Scan That May Spot Signs Of Alzheimer's Disease To Become Available In UK

A method of scanning the brain for potential signs of Alzheimer's disease has been made available in the UK for the first time.

The technique combines positron emission tomography (PET) with a chemical that makes it possible to detect one of the key hallmarks of Alzheimer's in a scan image.

Eli Lilly, the pharmaceutical company behind the development, announced that the first patient is to be scanned at London's Charing Cross Hospital.

Protein clumps in the brain called beta-amyloid plaques are known to be closely associated with Alzheimer's. But until now it has not been possible to confirm their presence until a deceased patient's brain is examined.

The new diagnostic technique provides a way of detecting changes in the brain that might be symptomatic of Alzheimer's in living patients.

Dr Richard Perry, a consultant neurologist at Imperial College Healthcare NHS Trust, said: "This test directly identifies amyloid plaques in the brain which are one of the hallmarks of Alzheimer's disease, so a negative scan effectively excludes a diagnosis of the condition.

"A positive scan means there are abnormal levels of the amyloid protein present and in the right context will support a diagnosis of Alzheimer's disease.

"For people who have memory problems and who are concerned about them, knowing the cause, whether it is Alzheimer's disease or not, is the first step in getting the right sort of treatment."

PET scans are widely used in hospitals throughout the UK. They work by tracking a radioactive trace and provide detailed three-dimensional images, but until now could not spot amyloid plaques in the brain.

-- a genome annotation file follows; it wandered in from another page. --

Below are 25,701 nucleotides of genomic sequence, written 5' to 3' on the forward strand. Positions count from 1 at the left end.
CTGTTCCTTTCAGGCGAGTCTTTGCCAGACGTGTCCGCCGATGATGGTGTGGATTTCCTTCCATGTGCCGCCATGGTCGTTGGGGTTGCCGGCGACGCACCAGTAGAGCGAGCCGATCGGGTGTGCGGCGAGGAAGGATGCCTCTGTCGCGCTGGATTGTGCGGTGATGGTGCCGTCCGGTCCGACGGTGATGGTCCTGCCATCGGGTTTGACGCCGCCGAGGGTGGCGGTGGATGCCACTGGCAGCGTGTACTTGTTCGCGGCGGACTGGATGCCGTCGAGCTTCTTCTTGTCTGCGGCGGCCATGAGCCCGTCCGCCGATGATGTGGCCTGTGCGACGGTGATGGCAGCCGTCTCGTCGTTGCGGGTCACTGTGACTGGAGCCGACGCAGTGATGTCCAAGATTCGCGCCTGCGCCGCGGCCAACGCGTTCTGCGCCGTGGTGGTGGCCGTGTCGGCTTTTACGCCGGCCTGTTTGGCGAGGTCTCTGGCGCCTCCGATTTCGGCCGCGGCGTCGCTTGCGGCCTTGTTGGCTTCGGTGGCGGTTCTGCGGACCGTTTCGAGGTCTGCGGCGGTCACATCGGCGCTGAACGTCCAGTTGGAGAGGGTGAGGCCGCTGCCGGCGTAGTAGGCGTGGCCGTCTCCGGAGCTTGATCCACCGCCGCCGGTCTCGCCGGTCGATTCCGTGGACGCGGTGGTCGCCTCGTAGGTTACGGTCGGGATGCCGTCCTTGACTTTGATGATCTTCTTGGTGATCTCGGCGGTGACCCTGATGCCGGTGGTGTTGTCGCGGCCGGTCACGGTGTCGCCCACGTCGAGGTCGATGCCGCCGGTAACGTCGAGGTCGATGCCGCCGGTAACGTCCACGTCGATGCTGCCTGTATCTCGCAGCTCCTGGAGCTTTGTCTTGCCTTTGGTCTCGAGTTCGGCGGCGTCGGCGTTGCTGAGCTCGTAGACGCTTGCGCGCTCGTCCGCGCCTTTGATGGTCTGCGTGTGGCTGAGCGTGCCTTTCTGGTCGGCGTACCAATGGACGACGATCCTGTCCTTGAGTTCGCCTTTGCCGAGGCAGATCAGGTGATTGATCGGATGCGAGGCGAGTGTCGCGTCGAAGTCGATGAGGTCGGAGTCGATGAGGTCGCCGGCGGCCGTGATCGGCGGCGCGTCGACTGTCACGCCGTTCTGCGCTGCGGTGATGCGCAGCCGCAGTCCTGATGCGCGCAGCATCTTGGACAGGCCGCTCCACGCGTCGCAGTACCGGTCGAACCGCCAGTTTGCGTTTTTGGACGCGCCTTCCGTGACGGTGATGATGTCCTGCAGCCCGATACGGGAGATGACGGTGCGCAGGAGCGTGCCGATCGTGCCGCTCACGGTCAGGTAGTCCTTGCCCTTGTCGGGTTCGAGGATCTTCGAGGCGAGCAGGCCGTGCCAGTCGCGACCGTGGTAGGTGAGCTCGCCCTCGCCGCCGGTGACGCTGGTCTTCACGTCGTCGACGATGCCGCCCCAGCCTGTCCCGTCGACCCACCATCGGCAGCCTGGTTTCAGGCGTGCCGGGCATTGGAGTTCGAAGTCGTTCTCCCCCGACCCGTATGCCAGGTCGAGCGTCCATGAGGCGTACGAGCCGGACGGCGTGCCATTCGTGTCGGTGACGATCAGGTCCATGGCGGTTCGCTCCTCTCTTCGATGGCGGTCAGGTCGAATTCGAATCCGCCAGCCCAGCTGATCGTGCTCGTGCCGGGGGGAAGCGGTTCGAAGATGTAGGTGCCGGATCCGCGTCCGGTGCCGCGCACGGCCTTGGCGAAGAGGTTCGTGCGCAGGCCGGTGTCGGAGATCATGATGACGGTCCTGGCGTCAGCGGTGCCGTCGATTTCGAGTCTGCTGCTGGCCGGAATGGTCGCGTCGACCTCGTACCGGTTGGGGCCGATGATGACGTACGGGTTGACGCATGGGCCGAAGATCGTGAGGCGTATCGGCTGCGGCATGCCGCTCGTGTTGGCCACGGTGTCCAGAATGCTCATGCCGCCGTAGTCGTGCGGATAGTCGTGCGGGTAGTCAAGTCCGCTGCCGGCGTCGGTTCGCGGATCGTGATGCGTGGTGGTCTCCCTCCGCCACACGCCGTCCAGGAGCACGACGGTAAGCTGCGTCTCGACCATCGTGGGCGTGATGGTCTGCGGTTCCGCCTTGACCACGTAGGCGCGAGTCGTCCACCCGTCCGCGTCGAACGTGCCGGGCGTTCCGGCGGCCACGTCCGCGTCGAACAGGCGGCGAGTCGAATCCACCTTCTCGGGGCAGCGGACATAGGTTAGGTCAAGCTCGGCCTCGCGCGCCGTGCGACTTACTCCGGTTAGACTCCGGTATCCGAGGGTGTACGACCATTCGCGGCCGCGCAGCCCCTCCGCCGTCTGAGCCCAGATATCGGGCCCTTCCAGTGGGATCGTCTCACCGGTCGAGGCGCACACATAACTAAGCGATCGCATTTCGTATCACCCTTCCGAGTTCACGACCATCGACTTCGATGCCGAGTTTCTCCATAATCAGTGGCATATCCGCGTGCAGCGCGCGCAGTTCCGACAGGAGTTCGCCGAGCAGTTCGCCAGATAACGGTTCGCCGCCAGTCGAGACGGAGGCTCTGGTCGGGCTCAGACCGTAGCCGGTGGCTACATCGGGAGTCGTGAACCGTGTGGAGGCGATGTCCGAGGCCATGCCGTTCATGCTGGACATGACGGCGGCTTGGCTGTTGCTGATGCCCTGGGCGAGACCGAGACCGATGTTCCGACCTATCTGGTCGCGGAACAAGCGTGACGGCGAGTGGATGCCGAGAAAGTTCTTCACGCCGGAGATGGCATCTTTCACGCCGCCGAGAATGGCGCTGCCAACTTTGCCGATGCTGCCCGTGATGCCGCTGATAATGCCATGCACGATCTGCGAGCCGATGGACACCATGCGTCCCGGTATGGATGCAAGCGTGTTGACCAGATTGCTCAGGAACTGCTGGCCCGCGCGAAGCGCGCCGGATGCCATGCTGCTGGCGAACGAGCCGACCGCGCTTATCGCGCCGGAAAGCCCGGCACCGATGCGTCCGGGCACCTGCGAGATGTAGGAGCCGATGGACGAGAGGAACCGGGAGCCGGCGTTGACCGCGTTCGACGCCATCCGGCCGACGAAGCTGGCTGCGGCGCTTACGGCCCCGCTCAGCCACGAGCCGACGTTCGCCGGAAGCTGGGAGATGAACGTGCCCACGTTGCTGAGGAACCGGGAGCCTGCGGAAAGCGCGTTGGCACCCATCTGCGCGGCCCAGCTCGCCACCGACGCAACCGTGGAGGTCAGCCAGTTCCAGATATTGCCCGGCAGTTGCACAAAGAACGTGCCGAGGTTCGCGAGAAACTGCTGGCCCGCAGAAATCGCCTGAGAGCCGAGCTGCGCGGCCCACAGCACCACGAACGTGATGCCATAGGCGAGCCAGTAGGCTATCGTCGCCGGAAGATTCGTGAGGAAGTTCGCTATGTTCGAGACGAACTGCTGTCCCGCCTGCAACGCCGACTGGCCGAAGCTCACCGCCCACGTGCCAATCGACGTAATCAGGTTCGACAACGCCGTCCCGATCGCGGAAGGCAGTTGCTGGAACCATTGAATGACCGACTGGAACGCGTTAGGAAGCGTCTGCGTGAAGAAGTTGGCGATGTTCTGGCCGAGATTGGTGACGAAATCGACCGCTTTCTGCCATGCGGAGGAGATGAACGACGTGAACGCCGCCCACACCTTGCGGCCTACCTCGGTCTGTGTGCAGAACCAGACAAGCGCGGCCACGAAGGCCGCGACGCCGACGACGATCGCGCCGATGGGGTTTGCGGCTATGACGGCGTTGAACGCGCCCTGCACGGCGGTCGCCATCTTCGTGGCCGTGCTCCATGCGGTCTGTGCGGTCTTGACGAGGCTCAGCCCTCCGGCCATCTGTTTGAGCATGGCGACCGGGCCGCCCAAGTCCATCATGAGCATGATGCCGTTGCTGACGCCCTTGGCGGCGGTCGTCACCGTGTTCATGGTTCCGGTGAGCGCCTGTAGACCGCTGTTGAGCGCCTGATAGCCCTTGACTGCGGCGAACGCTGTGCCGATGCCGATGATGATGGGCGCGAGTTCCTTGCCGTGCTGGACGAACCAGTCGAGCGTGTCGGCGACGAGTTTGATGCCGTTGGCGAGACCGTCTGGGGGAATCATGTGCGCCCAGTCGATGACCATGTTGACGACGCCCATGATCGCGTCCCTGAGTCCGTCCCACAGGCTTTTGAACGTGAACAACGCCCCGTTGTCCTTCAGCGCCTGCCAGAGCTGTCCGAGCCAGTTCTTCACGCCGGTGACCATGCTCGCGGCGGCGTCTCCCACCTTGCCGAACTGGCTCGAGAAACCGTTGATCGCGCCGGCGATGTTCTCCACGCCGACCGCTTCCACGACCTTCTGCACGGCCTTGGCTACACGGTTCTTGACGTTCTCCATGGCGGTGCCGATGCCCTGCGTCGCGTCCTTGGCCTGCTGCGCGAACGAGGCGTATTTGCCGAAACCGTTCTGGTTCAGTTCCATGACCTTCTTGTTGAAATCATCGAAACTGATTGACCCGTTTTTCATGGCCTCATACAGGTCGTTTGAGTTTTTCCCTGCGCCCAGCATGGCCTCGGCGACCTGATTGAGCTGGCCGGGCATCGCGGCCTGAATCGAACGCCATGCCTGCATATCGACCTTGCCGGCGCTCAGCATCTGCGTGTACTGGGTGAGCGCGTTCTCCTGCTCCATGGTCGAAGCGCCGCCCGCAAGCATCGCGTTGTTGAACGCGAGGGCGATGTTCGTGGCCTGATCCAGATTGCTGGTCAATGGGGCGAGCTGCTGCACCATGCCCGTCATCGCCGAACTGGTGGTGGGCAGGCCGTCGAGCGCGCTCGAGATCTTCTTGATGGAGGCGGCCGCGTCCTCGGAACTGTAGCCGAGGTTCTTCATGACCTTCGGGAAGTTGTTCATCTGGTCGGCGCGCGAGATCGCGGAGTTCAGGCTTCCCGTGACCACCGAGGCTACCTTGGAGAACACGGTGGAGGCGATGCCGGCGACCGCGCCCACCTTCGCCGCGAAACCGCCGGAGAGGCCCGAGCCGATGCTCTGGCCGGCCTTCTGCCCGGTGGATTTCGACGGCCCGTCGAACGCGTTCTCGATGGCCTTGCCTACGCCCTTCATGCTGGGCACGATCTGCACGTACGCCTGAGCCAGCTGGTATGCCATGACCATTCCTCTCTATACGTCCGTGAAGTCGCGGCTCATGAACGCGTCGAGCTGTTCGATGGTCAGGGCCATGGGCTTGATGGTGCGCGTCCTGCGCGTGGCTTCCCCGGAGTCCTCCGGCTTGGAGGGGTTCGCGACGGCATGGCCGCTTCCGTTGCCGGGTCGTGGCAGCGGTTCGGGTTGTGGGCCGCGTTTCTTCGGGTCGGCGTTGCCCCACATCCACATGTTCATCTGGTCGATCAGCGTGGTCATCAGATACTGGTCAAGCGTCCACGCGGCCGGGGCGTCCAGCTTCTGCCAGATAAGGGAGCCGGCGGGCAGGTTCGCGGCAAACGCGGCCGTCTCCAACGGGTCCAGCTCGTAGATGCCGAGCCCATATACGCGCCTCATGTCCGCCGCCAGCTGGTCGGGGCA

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The addition of a chemical called Amyvid, which binds to the plaques, allows a trained PET radiologist to see the protein clumps.

In a recent Lilly-sponsored study, a number of US patients officially diagnosed with Alzheimer's based on their mental function were given Amyvid scans.

The tests showed that around one in five did not have beta-amyloid plaques and therefore could not be said to have the disease.

The figure is in line with other research suggesting that up to a fifth of people clinically diagnosed with Alzheimer's are misdiagnosed.

Dr Eric Karran, from the charity Alzheimer's Research UK, said: "This diagnostic tool will enable doctors to exclude a diagnosis of Alzheimer's disease from patients experiencing cognitive impairment.

"The tool may also be used to ensure that patients entering clinical trials for amyloid-targeting drugs are appropriately selected.

"Amyvid also provides an important approach which may be used as a research tool in clinical trials to monitor the biological signs of Alzheimer's in the living brain and increase our understanding of how the disease progresses."

Dr Perry added: "Until now diagnosing Alzheimer's disease has not always been straightforward because we haven't had a simple test to show whether someone has it or not.

"For many people, we can be fairly confident of the diagnosis due to their age, results of memory tests and brain scans but for others, who may be younger or who have very early symptoms or an unusual presentation, we are less confident.

"If you are in your 50s, working, and have a family, being told by a memory clinic that you may have Alzheimer's disease can be devastating, so it's important to get that right.

"This test is non-invasive and the most sensitive and specific test we have for diagnosing the condition. It's not a test that is needed by everyone who has memory problems, but for those whose symptoms cannot be diagnosed with the usual investigations, it can provide much needed clarity."

Alzheimer's affects around 500,000 people in the UK, accounting for 62% of dementia cases. Only 45% of people with dementia in the UK currently have a diagnosis.

While a negative Amyvid scan is not consistent with a diagnosis of Alzheimer's disease, the reverse is not the case.

A positive scan might indicate Alzheimer's disease but frequent plaques may also be a sign of other forms of dementia, or simply old age.

Without other corroborative evidence, a positive scan does not show that a person has Alzheimer's.

Professor Mike Hutton, chief scientific officer for neurodegenerative diseases at Lilly UK, said: "The availability of Amyvid in the UK is an important step towards helping patients.

"A negative scan can help rule out Alzheimer's disease as a cause of cognitive impairment, which is an important part of avoiding potentially inappropriate or even harmful treatments."